An examination performed by your doctor or nurse that involves a speculum examination with a duck-bill instrument and an internal examination in which they may put two gloved fingers inside your vagina to check for lumps or tender regions.

Pelvic ultrasound

A scan that uses a device that emits high-frequency soundwaves to produce images of the internal structures of your pelvis. It may be performed over your abdomen or through your vagina.

STIs

A viral or bacterial infection contracted through sexual intercourse or genital contact. Such an infection can lead to development of diseases such as chlamydia, gonorrhoea, genital herpes and AIDS.

Types of treatment

It is important to begin treatment for PID as soon as possible to reduce the risk of organ scarring, which can lead to chronic PID and serious complications.

Treatment is usually straightforward: you will receive a course of oral antibiotics targeted against the specific organism that has caused the infection. In cases of severe infection, you may be admitted to hospital and given antibiotics intravenously.

It is also important for your sexual partner to be tested and treated if required. It is important not to have sex with your partner until you are both free of infection, as you may become reinfected.

Antibiotics

Chemical substances that kill or suppress the growth of bacteria.

Intravenously

Within a vein.

Organism

A form of life. It includes single-cell forms such as bacteria and more complex forms such as fungi, plants and animals.

Potential complications

Complications associated with pelvic inflammatory disease can occur if the condition is unnoticed or not treated. The risk of complications also increases if you have more than one episode of PID.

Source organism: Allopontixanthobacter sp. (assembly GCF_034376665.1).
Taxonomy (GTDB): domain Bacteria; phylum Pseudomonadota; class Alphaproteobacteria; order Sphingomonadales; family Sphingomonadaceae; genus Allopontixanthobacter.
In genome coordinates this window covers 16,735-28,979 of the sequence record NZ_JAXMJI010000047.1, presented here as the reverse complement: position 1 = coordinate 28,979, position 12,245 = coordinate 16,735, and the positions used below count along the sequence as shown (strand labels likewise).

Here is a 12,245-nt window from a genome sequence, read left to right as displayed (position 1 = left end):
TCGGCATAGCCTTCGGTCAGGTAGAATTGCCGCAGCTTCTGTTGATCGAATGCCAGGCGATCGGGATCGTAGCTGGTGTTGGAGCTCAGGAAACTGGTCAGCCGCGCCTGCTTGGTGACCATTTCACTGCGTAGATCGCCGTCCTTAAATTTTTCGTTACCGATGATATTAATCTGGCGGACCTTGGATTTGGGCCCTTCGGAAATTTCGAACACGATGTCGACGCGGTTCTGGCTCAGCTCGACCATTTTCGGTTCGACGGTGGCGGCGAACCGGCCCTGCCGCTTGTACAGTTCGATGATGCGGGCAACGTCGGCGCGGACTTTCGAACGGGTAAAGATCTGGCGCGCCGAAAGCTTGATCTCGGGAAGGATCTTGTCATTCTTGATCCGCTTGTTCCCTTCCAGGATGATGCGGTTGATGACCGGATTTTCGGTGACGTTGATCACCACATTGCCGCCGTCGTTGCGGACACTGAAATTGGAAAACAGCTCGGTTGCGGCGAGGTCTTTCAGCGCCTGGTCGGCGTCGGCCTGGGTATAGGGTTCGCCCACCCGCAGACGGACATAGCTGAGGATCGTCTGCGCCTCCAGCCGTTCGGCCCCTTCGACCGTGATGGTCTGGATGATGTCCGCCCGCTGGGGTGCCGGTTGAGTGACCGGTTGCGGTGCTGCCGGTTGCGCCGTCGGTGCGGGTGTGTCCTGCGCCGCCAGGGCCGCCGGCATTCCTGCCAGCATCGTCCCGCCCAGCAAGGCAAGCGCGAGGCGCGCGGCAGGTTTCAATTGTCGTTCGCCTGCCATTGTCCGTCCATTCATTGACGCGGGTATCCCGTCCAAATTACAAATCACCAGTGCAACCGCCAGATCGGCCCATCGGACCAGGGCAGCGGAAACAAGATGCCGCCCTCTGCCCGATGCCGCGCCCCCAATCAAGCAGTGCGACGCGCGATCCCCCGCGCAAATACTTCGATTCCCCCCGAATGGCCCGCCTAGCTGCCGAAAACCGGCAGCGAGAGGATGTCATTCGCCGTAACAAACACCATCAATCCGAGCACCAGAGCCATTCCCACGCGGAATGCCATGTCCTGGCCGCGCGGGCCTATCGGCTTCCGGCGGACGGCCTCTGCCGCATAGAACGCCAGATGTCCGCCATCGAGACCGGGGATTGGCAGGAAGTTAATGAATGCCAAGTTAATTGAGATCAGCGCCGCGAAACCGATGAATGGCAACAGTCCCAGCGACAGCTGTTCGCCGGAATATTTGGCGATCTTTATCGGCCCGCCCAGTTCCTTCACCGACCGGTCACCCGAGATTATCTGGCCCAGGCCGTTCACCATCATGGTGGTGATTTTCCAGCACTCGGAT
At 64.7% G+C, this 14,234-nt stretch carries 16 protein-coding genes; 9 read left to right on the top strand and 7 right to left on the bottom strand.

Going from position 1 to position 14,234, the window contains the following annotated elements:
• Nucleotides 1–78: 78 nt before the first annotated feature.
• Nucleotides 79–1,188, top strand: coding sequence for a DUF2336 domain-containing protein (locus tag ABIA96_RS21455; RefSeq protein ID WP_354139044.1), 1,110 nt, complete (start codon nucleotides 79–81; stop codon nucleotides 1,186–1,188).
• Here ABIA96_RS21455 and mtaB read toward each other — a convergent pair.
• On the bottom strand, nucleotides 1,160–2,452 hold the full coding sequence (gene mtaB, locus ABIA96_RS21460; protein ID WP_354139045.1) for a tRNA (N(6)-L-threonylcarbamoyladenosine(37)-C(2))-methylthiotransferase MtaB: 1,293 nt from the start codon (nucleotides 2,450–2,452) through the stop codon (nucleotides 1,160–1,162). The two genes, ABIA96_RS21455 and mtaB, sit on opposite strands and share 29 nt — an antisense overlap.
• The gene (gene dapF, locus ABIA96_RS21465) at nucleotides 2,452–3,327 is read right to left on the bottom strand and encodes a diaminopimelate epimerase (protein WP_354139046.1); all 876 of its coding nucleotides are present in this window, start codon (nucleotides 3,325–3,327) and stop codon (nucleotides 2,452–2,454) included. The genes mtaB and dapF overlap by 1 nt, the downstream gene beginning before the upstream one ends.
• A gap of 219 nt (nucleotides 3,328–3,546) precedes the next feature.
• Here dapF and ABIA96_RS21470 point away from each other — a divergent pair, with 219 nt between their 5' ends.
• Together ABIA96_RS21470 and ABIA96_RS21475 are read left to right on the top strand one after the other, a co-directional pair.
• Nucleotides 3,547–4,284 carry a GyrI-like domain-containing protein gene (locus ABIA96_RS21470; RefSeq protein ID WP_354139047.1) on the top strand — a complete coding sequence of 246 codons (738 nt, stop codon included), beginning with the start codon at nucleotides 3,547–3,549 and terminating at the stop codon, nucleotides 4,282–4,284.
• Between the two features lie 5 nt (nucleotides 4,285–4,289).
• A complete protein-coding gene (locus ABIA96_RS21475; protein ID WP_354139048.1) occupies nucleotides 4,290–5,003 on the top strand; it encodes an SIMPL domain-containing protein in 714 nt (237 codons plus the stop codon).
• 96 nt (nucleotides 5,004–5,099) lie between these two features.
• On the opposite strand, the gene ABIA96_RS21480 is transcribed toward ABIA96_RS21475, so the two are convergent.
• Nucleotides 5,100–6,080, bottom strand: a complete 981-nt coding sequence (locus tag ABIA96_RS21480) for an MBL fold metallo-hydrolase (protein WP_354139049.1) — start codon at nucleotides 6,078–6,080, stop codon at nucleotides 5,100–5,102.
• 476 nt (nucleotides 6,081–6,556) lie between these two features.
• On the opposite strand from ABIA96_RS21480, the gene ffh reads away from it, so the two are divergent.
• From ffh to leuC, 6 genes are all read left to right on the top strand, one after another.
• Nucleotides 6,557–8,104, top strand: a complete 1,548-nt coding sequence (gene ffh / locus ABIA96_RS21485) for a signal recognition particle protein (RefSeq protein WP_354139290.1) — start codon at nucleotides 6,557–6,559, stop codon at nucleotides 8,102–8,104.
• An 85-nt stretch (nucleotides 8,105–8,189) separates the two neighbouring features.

Complications include:

Abscesses

A swollen area of tissue containing a build-up of pus.

Embryo

An organism in the early stages of development. An unborn human between the time of fertilisation and the eighth week of pregnancy.

Fallopian tubes

The tube-like structures connecting a woman's uterus to her ovaries. Eggs released by the ovaries travel to the uterus via the fallopian tubes.

Infertility

Inability to produce offspring.

Uterus

The hollow organ of the female reproductive system that is responsible for the development of the embryo and fetus during pregnancy. Also known as the womb.

Prognosis

Acute PID is generally a temporary and treatable condition.

Prevention

PID most commonly occurs due to an STI spreading to the reproductive organs. It is important to recognise the symptoms of an STI, be tested and begin treatment as soon as possible to reduce the risk of pelvic inflammatory disease.

If you have had an STI, it is best for your sexual partner(s) to also be tested and treated. To help prevent STIs and pelvic inflammatory disease, it is important to have protected sex by using a condom.

STI

A viral or bacterial infection contracted through sexual intercourse or genital contact. Such an infection can lead to development of diseases such as chlamydia, gonorrhoea, genital herpes and AIDS.